9 December 2012

Uganda: Youth Protest New Terms for Funds

The cheers for the Government offer of the youth fund is no more and in some quarters it caused tears to roll.

Andrew Lutwama, ICT graduate, has always dreamt of setting up a small computer repair workshop near his home in Nankulabye, when Kampala Capital City Authority (KCCA) announced that the youth money was already in the bank. When he hurried there, he was disappointed.

Lutwama is one of the hundreds of youth who are likely to miss the sh3.3b package because of the tough conditions that the banks and KCCA have set. This is part of a sh16.5bn package President Museveni promised the youth in Kampala last year to help them create jobs and better their lives.

Last Friday, Lutwama joined hundreds of youth to protest at Rubaga Municipal headquarters, accusing KCCA and Centenary bank of complicating the process.

Tough requirements:

In June, KCCA issued requirements for accessing the funds. They included a proposal, application forms, certificate of registration, valid identifications like passport, voters' card and the borrower was required to present two reputable persons.

However, under the new arrangement, tough requirements were added. The youth must also have a land title and form groups which must have sh500,000 on their account as collateral. Many say they cannot afford.

"At first, they told us they had stopped disbursing money because they wanted to weed out some groups which had registered yet they are not residents of Kampala," says Stella Nalumansi, who runs a salon in Mengo.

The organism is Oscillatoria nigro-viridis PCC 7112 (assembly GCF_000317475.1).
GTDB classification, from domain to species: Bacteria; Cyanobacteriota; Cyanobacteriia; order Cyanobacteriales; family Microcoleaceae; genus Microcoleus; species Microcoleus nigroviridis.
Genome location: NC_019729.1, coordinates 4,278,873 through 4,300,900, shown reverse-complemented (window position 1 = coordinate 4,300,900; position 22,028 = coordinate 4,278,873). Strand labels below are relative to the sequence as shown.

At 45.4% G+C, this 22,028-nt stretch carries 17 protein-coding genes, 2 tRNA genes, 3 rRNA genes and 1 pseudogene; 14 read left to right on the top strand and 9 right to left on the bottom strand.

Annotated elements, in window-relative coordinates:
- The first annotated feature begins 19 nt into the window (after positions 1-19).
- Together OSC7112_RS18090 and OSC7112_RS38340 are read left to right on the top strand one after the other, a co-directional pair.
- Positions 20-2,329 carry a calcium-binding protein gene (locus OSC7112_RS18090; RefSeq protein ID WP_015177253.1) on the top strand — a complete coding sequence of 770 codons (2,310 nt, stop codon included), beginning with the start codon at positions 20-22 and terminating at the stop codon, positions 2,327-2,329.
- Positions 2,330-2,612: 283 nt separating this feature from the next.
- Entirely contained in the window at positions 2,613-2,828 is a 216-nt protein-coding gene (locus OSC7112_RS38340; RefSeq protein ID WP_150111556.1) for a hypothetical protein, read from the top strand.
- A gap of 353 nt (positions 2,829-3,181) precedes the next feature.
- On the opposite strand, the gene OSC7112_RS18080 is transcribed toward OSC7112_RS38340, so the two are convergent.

She says she wants a loan of sh5m to expand her business. "They assured us that after cleaning up the system, we would get the money, but instead they came up with tough rules.

Where will we get land titles and money to deposit on our account," she wondered

She says they are four co-owners of the salon and that they needed the money to buy modern equipment.

Their estimates are sh3m to upgrade their business.

What KCCA says:

Peter Kauju, KCCA's spokesperson, said the Central Government reviewed its position and channeled the money through Centenary Bank.

"Centenary Bank is lending the money out at 10% which is much lower. But it sets it's own parameters, which the youth must fulfill," Kauju explained.

Asked about the youth failing to qualify, Harriet Mudondo KCCA's director for Gender and Community Services said Over 1,000 youth had received their money, but who protested thought they would frustrate the process.

KCCA youth councillor, Aidah Nakunya, said the youth are worried that the targeted youth are failing and the non-beneficiaries are the ones accessing the money. "I doubt that the youth have the requirements the bank needs.

Those who are getting are not the target group," she said. "We petitioned the executive director's office in vain. On Tuesday, we petitioned the Inspector General of Police (IGP) Kale Kayihura, but found him engaged. He promised to meet us soon.

What Musisi says:

In an exclusive interview with Saturday Vision, the city executive director, Jennifer Musisi said the youth are being used by crooks to put Government on pressure to disburse them money without security.

"Can you get money from any one without a security?" She asked. "Not even from your father. The bank we have used has been successful in handling the same project in other districts," she explained.

KCCA had started giving it out in loans on a youth fund scheme in August, but the Minister of Finance, Maria Kiwanuka and the Load Mayor Erias Lukwago, advised the authority to use financial institutions.

What Centenary Bank says:

Fabian Kasi, the managing director of Centenary Bank, said they want youths who have businesses that have been running for more than three months.

"We think you will be able to pay it back at 10% interests if you are already in some business," he said. He also refuted the claims that the bank was demanding land titles to secure the loans.

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